How pensions blew a hole in the city budget — Sept. 9, 2002

This story explained why pensions had become such a drain on the city budget. It noted how city taxpayers bore the investment risk of the Minneapolis police officer and firefighter retirement funds and how city pension funds had sustained losses because of shady activity and fraud. It also noted how the city had minimal control over pension funds. The city’s police, fire and general-employee pension funds have since merged into the statewide pension funds. This story won the prestigious Frank Premack Memorial Award for public affairs reporting.

R.I.P. Arnold the crime-fighting pig — July 18, 2005

This Stevens Square pet became a famous “watchpig” in 2001 after biting the leg of a burglar during a home invasion. Arnold was popular with police and was filmed for a BBC show called “Miracle Pets.” Said one member of the Stevens Square Community Organization: “Arnold wasn’t the most attractive pet in the neighborhood, but he was a very well-loved character.”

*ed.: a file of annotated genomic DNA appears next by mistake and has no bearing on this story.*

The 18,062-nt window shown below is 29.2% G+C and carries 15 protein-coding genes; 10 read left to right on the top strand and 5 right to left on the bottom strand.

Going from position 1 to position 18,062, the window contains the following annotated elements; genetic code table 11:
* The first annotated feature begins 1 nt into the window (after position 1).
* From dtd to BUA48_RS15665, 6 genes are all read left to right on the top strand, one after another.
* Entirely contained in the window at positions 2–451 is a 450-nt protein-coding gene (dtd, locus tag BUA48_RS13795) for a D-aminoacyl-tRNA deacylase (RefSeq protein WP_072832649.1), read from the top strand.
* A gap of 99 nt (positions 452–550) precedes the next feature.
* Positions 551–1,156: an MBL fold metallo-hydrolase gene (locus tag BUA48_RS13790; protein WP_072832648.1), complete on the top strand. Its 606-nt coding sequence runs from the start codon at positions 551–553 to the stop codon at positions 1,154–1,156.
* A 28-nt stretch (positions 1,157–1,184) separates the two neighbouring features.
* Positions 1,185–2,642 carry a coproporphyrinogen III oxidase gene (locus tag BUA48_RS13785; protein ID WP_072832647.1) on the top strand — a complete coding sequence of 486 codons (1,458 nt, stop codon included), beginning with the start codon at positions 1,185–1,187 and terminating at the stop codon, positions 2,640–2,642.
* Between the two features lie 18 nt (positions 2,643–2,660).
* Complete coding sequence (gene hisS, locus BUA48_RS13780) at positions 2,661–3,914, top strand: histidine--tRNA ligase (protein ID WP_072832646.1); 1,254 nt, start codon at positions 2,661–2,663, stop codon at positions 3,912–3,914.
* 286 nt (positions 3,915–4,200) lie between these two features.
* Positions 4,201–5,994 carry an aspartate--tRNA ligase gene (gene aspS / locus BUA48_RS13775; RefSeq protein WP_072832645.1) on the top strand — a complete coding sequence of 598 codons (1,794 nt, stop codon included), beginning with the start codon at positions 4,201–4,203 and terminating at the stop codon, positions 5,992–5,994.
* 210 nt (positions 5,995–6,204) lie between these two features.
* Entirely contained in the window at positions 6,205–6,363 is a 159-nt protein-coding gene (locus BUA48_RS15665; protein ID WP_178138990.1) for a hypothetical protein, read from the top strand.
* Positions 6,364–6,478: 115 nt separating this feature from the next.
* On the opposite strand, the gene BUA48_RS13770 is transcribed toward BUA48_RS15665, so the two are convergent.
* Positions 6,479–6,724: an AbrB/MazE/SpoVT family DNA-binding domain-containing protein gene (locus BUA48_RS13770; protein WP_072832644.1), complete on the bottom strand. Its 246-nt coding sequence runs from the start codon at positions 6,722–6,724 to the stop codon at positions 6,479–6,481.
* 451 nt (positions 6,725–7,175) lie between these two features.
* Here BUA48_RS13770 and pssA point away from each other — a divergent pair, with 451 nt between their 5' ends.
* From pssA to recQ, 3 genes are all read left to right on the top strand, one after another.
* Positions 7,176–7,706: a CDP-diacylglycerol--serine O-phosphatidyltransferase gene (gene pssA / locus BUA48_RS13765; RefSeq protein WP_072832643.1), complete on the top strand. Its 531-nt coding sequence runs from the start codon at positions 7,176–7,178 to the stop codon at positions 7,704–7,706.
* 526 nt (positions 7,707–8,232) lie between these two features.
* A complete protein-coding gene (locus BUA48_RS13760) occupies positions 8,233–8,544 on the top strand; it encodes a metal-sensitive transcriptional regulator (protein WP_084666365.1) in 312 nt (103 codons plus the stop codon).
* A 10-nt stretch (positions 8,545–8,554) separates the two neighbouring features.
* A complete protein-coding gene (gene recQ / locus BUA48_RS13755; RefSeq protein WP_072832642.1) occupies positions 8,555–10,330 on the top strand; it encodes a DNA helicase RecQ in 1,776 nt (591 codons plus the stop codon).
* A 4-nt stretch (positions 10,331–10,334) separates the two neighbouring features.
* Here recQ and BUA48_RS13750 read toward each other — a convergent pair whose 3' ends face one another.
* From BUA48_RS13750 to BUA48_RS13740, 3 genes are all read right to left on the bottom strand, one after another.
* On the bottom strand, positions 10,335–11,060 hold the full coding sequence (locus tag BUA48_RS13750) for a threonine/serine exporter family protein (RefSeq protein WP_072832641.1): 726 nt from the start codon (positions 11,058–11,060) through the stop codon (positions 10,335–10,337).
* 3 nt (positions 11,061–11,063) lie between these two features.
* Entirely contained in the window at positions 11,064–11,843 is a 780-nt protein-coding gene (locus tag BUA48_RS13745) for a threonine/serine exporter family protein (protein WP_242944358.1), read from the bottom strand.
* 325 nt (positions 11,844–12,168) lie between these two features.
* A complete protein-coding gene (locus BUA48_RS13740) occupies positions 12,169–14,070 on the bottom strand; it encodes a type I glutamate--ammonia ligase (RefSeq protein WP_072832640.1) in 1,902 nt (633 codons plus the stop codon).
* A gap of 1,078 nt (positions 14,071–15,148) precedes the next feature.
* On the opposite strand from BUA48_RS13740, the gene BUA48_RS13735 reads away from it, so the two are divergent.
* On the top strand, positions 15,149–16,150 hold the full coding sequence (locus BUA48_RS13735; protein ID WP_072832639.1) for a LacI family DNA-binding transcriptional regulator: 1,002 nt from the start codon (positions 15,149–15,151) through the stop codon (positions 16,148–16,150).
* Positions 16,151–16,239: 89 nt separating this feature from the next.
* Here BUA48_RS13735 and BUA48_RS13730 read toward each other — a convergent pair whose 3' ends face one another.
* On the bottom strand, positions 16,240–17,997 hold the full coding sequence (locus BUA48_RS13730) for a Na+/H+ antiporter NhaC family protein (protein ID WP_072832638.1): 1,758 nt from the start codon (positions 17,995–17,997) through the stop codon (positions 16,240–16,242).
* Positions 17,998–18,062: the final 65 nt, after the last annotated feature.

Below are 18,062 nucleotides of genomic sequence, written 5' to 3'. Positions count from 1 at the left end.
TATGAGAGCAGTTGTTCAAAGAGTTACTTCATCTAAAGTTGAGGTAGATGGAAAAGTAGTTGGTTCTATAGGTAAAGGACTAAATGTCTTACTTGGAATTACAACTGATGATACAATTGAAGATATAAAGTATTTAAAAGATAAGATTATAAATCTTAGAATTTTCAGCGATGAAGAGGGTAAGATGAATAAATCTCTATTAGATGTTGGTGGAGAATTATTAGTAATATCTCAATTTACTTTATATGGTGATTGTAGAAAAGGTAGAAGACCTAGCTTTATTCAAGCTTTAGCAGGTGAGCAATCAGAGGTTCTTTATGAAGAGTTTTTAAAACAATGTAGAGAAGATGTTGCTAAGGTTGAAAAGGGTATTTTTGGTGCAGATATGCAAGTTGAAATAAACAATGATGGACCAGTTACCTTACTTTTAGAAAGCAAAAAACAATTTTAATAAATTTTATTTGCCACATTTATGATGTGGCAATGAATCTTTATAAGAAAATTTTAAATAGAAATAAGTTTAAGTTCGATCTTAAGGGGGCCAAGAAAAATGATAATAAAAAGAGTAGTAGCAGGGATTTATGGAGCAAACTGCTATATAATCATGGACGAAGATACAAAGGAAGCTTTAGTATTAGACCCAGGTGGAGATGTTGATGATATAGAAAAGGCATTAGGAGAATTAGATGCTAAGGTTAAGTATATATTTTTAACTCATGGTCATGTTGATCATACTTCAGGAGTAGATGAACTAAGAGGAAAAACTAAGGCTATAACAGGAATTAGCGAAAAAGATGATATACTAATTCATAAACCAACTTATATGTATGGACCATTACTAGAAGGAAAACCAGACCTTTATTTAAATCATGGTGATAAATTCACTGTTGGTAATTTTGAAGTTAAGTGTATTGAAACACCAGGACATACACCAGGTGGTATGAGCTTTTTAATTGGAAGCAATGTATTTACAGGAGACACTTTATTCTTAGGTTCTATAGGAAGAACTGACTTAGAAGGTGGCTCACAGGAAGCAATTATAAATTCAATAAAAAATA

A Lake Harriet legend — July 26, 2010

Throughout the years, the Southwest Journal has taken pride in covering the people who make the community special. This story highlighted 85-year-old Bill Brice, also known as “Biscuit Bill,” who for almost 10 years had walked around Lake Harriet every morning and greeted the dogs he saw with biscuits. (He knew all of the pooches by name.) Brice was at the center of a community of walkers who traversed the lake each morning and it often took him more than two hours to get around the three-mile path. Brice died in December 2016.

Struggling to understand — July 27, 2017